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Numenius borealis J. R. Forster, 1772:411,431

Eskimo curlew (see Greenway, 1967:264 for a list of regional names)

 

 

Taxonomy & Nomenclature

Synonym/s: Phaeopus borealis Forster, 1772:411,431; Scolopax borealis Forster, 1772:411,431

 

Conservation Status

Extinct

Last record: 1939 (wintering grounds); 4 September 1963 (Barbados) (Robbins, 2018:84); 1987? (Suckling et al. 2004)

IUCN RedList status: Critically Endangered (Possibly Extinct)

 

Distribution

Americas (migratory)

 

Biology & Ecology

 

 

Hypodigm

The last known specimen:

The last confirmed record of the species is of an individual shot on Barbados, on 4 September 1963, now accessioned as ANSP 169796 (Robbins, 2018:84).

 

There are 52 specimens in the MCZ's ornithology collection, Harvard University:

Ornithology 100627 (male)

Ornithology 100628 (female)

Ornithology 148175 (sex unspecified)

Ornithology 15387 (female)

Ornithology 171759 (male)

Ornithology 182290 (sex unspecified)

Ornithology 182291 (female)

Ornithology 182292 (male)

Ornithology 188626 (male)

Ornithology 204960 (male)

Ornithology 206715 (male)

Ornithology 206716 (female)

Ornithology 219172 (male)

Ornithology 219174 (male)

Ornithology 231148 (sex unspecified)

Ornithology 231149 (female)

Ornithology 247825 (male)

Ornithology 247826 (male)

Ornithology 247827 (female)

Ornithology 254817 (female)

Ornithology 271621 (sex unspecified)

Ornithology 301738 (male)

Ornithology 301739 (male)

Ornithology 301740 (male)

Ornithology 301741 (female)

Ornithology 301742 (female)

Ornithology 301743 (male)

Ornithology 30508 (sex unspecified)

Ornithology 30509 (sex unspecified)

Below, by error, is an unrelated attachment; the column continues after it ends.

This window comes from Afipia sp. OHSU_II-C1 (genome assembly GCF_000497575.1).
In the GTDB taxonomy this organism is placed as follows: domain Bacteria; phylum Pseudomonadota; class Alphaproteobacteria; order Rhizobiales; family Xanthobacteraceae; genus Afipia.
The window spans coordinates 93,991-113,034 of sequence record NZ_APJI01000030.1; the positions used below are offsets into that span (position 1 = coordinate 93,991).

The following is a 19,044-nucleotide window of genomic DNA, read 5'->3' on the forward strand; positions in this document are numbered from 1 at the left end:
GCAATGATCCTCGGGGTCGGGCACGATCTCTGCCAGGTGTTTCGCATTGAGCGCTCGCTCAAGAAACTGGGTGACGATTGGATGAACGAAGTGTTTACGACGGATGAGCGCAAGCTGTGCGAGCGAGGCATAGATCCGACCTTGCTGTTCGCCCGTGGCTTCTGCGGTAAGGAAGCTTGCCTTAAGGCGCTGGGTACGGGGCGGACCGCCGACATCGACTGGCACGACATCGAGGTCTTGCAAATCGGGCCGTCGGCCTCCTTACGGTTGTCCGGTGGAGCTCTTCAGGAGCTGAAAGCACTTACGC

Ornithology 30510 (sex unspecified)

Ornithology 311929 (female)

Ornithology 31206 (female)

Ornithology 31207 (female)

Ornithology 313495 (sex unspecified)

Ornithology 315235 (female)

Ornithology 315591 (male)

Ornithology 318909 (sex unspecified)

Ornithology 318910 (sex unspecified)

Ornithology 318911 (sex unspecified)

Ornithology 328583 (male)

Ornithology 328584 (male)

Ornithology 342028 (sex unspecified)

Ornithology 342348 (male)

Ornithology 42493 (female)

Ornithology 58360 (sex unspecified)

Ornithology 63236 (sex unspecified)

Ornithology 71586 (female)

Ornithology 71587 (sex unspecified)

Ornithology 73329 (sex unspecified)

Ornithology 7475 (sex unspecified)

Ornithology 84053 (sex unspecified)

Ornithology 84443 (sex unspecified)

 

For details of all records search "Numenius borealis" at: http://mczbase.mcz.harvard.edu/SpecimenSearch.cfm

 

Media

All four known historical photos of living Eskimo curlews, all taken in April 1962 on Galveston Island, Texas, were published in (Melling, 2010), including a previously unpublished colour photograph. Melling (2010) also includes a fifth possible photo, also taken on Galveston Island in April 1962, but with a seemingly deeper bill, that may or may not be an Eskimo curlew.

 

References

Original scientific description:

Forster, J. R. (1772). An account of the birds sent from Hudson's Bay; with observations relative to their natural history; and latin descriptions of some of the most uncommon. Philosophical Transactions of the Royal Society 62: 383-433.

 

Other references:

Aldrich, J. (1978). Eskimo Curlew. U.S Fish and Wildlife Service, unpublished  report. 11 pp.

Anonymous. (1964). List of rare birds, including those thought to be so but of which detailed information is still lacking. IUCN Bulletin 10(Special Supplement): 4 pp.

Anonymous. (1994). What can you say about Curlews? Animals & Men 2: 25.